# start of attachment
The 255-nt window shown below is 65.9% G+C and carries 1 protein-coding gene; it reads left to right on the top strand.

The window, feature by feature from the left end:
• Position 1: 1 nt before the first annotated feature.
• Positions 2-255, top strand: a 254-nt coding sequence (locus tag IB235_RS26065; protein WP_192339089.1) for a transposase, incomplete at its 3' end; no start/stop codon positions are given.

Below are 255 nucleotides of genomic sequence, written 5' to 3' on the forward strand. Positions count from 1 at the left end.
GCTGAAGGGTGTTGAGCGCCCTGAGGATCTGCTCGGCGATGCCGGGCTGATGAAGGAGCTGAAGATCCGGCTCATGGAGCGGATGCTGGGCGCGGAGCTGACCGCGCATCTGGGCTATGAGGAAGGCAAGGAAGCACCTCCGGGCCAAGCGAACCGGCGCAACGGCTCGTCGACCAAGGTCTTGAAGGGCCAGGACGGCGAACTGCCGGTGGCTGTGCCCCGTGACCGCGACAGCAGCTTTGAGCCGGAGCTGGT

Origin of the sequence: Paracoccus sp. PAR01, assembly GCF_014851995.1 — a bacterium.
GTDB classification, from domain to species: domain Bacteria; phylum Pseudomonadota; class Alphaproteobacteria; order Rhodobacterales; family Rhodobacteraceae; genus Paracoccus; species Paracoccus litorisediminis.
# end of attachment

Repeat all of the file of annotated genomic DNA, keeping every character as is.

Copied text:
The 255-nt window shown below is 65.9% G+C and carries 1 protein-coding gene; it reads left to right on the top strand.

The window, feature by feature from the left end:
• Position 1: 1 nt before the first annotated feature.
• Positions 2-255, top strand: a 254-nt coding sequence (locus tag IB235_RS26065; protein WP_192339089.1) for a transposase, incomplete at its 3' end; no start/stop codon positions are given.

Below are 255 nucleotides of genomic sequence, written 5' to 3' on the forward strand. Positions count from 1 at the left end.
GCTGAAGGGTGTTGAGCGCCCTGAGGATCTGCTCGGCGATGCCGGGCTGATGAAGGAGCTGAAGATCCGGCTCATGGAGCGGATGCTGGGCGCGGAGCTGACCGCGCATCTGGGCTATGAGGAAGGCAAGGAAGCACCTCCGGGCCAAGCGAACCGGCGCAACGGCTCGTCGACCAAGGTCTTGAAGGGCCAGGACGGCGAACTGCCGGTGGCTGTGCCCCGTGACCGCGACAGCAGCTTTGAGCCGGAGCTGGT

Origin of the sequence: Paracoccus sp. PAR01, assembly GCF_014851995.1 — a bacterium.
GTDB classification, from domain to species: domain Bacteria; phylum Pseudomonadota; class Alphaproteobacteria; order Rhodobacterales; family Rhodobacteraceae; genus Paracoccus; species Paracoccus litorisediminis.